During a National Institutes of Health workshop last week covering standards in proteomics, Steven Carr, a researcher at the Broad Institute of Harvard and MIT, outlined a series of guidelines for researchers and journals to follow when publishing papers about proteomics experiments.
Carr, an associate editor of the journal Molecular and Cellular Proteomics, developed the guidelines in collaboration with a group called the “Working Group on Publication Guidelines for Peptide and Protein Identification Data.” The guidelines were originally published in the April 8, 2004, issue of MCP.
The guidelines’d authors include Carr, Ruedi Aebersold of the Federal Technical University in Switzerland; Michael Baldwin and Al Burlingame of the University of California San Francisco; Karl Clauser of Millennium Pharmaceuticals and Alexey Nesvizshskii of the Institute for Systems Biology.
As a next step, the MCP working group intends to hold a meeting that includes journal editors, database providers, tool developers, and users from the international community to hammer out the next steps for publication criteria, Carr said.
With the implementation of a proper set of guidelines, the fear that journals are publishing incorrect interpretation of mass spectrometry data should be alleviated, said Carr.
“MCP took the lead in putting a working group together to tackle this issue, as standards were clearly needed,” Carr wrote in an email to ProteoMonitor. “There were no guidelines out there until we published ours, and no groups specifically focused on the issue of what constitutes acceptance criteria for proteomic data in the literature.”
The first guideline put forth by Carr and his group tells authors to cite the name and version of the sequence database, and the total number of entries in the database at the time it was used to generate a peak list. In addition, it requests that authors give the parameters used to create the peak list, as well as the scores and threshold values used to interpret MS/MS data.
Authors should include “values specific to judging certainty of identification, whether any statistical analysis was applied to validate the results, and a description of how applied,” the paper states.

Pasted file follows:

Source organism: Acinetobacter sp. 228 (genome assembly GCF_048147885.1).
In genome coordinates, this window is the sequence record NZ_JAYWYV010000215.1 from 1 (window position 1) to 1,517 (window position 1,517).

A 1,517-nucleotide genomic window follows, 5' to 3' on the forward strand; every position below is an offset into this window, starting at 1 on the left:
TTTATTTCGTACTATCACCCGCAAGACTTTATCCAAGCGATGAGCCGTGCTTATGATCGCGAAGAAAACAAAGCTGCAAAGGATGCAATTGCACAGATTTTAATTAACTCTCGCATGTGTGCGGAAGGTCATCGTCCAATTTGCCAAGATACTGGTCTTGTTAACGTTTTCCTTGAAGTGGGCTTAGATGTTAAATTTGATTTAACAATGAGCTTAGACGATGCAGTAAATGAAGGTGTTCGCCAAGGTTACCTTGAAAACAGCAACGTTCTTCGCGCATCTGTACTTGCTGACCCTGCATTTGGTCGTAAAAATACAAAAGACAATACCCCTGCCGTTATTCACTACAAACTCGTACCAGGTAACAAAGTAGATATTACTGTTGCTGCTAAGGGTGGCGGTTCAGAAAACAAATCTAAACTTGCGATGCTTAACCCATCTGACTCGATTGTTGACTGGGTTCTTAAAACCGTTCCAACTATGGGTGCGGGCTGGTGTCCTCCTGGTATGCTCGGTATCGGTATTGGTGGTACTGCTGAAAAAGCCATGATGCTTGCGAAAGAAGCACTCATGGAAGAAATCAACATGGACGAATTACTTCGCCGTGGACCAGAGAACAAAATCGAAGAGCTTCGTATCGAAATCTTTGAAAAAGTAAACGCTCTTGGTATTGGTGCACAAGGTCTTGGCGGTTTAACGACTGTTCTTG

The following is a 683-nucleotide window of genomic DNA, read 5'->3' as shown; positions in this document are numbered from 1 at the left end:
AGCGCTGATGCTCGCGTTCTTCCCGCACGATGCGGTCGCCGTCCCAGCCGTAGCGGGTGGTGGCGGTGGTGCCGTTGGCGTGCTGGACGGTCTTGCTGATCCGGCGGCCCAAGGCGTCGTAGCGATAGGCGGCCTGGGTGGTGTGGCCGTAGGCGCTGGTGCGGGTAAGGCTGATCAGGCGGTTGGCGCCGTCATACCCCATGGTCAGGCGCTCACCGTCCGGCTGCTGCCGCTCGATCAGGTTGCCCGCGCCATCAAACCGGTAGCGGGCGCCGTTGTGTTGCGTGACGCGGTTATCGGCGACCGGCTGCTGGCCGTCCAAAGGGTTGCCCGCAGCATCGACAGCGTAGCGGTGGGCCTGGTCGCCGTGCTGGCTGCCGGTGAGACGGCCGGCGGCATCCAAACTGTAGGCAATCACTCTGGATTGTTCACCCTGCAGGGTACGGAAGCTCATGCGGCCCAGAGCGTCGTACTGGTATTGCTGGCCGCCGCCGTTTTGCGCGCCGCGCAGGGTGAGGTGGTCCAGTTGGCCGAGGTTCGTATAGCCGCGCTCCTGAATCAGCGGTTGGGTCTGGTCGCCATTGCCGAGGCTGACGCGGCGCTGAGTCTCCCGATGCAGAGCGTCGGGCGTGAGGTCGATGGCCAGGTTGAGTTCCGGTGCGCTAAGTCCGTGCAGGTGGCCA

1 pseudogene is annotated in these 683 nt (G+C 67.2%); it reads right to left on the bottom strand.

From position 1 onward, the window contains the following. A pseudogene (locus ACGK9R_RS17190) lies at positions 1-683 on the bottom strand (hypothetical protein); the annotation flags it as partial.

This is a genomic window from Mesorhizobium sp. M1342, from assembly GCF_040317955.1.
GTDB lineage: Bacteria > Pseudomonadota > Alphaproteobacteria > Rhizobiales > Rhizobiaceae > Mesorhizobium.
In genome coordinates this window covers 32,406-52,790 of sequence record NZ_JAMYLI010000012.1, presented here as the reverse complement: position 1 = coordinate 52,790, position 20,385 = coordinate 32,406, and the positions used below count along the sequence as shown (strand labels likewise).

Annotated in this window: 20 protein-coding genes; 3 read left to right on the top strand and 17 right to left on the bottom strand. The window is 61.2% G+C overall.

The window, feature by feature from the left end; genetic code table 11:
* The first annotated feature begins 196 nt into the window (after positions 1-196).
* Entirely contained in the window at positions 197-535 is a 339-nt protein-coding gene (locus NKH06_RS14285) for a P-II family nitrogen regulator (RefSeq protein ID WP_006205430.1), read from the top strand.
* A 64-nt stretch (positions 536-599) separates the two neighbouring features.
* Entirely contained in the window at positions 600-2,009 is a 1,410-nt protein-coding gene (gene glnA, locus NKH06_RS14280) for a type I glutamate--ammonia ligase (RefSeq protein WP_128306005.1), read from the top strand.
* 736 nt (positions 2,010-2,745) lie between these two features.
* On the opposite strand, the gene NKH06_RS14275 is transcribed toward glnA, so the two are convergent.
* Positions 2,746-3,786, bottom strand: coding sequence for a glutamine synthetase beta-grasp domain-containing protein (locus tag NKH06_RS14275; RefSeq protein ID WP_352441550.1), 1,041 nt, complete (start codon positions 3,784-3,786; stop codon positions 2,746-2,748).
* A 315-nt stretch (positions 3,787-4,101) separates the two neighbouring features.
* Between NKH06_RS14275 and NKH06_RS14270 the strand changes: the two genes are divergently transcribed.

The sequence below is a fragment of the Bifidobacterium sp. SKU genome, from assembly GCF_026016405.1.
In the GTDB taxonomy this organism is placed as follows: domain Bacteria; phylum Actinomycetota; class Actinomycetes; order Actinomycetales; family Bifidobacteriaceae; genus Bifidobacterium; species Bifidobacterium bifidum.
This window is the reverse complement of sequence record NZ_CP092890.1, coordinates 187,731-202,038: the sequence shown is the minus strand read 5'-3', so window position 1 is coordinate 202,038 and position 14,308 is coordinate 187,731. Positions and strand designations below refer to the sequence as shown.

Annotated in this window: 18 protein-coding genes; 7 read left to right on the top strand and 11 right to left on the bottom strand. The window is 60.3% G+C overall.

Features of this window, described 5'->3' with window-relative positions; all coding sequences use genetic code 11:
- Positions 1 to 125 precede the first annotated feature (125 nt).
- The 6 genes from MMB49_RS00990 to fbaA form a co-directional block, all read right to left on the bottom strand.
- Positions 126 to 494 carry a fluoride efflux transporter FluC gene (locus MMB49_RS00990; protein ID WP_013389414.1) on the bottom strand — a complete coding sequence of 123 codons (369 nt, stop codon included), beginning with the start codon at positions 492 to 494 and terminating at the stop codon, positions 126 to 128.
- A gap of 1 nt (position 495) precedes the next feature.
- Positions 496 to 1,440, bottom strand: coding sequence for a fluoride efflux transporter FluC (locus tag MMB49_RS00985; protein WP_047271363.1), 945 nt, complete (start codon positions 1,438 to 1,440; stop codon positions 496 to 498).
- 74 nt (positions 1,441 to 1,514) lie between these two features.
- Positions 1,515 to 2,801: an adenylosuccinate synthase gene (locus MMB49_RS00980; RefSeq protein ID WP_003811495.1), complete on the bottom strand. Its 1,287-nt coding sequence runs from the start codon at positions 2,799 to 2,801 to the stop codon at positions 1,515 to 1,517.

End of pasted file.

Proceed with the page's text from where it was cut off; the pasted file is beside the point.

In their second guideline, the MCP group requests that authors tell information about sequence coverage, such as the total number of peptides belonging to each protein. Authors are encouraged to provide tables that list for each protein the sequences of all identified peptides.
“For example, if the same peptide is identified in both 2+ and 3+ charge forms, the number of interpreted spectra equals 2, but the count of identified peptides that count toward protein sequence measure is only 1,” the MCP group explained in their paper.
“For example, if the same peptide is identified in both 2+ and 3+ charge forms, the number of interpreted spectra equals 2, but the count of identified peptides that count toward protein sequence measure is only 1,” the MCP group explained in their paper. In their third guideline, the MCP group states that protein assignments based on single peptides must undergo increased stringency in presentation. Specifically, authors must show the sequence of the peptide used to make each such assignment, the precursor mass and charge, and the scores for this peptide.
“When we have a single peptide being used for protein identification, the score must be excellent, or we don’t accept it,” said Carr.
Guideline four states that in cases where biological conclusions are based on a single peptide matching to a protein, the identification must be supported by inclusion of the corresponding MS/MS spectrum, appropriately labeled.
Guideline five states that for peptide mass fingerprint data, “in addition to listing the number of masses matched to each identified protein, authors should also state the number of masses not matched in the spectrum and the sequence coverage observed.”
Guideline six states that when the same protein appears under different names and accession numbers, it is the authors’ responsibility to show that they are aware of this problem and have taken measures to eliminate the redundancy.
The final guideline encourages authors to provide access to raw data through a website.
“Creation of public repositories [for raw data] is an essential next step,” said Carr.
This point was debated during the NIH meeting, with some scientists saying that raw data takes up too much storage space and is not practically used for re-analysis.
The guidelines proposed in the MCP paper have been implemented de facto by the journal, said Carr.
“We are still working on the somewhat more difficult task of making sure that all MCP reviewers are aware of, understand and use the guidelines during the review process,” Carr told ProteoMonitor.
When asked whether MCP’s publication guidelines are similar to the “Minimum Information About a Proteomics Experiment” guidelines put forth by the Human Proteome Organization’s Proteomics Standards Initiative, Carr said that his group hopes to work with the PSI and other journals in putting forth guidelines.
Carr said that the MCP guidelines are still in draft form. One area that needs to be improved upon is guidelines for quantitative data, Carr pointed out.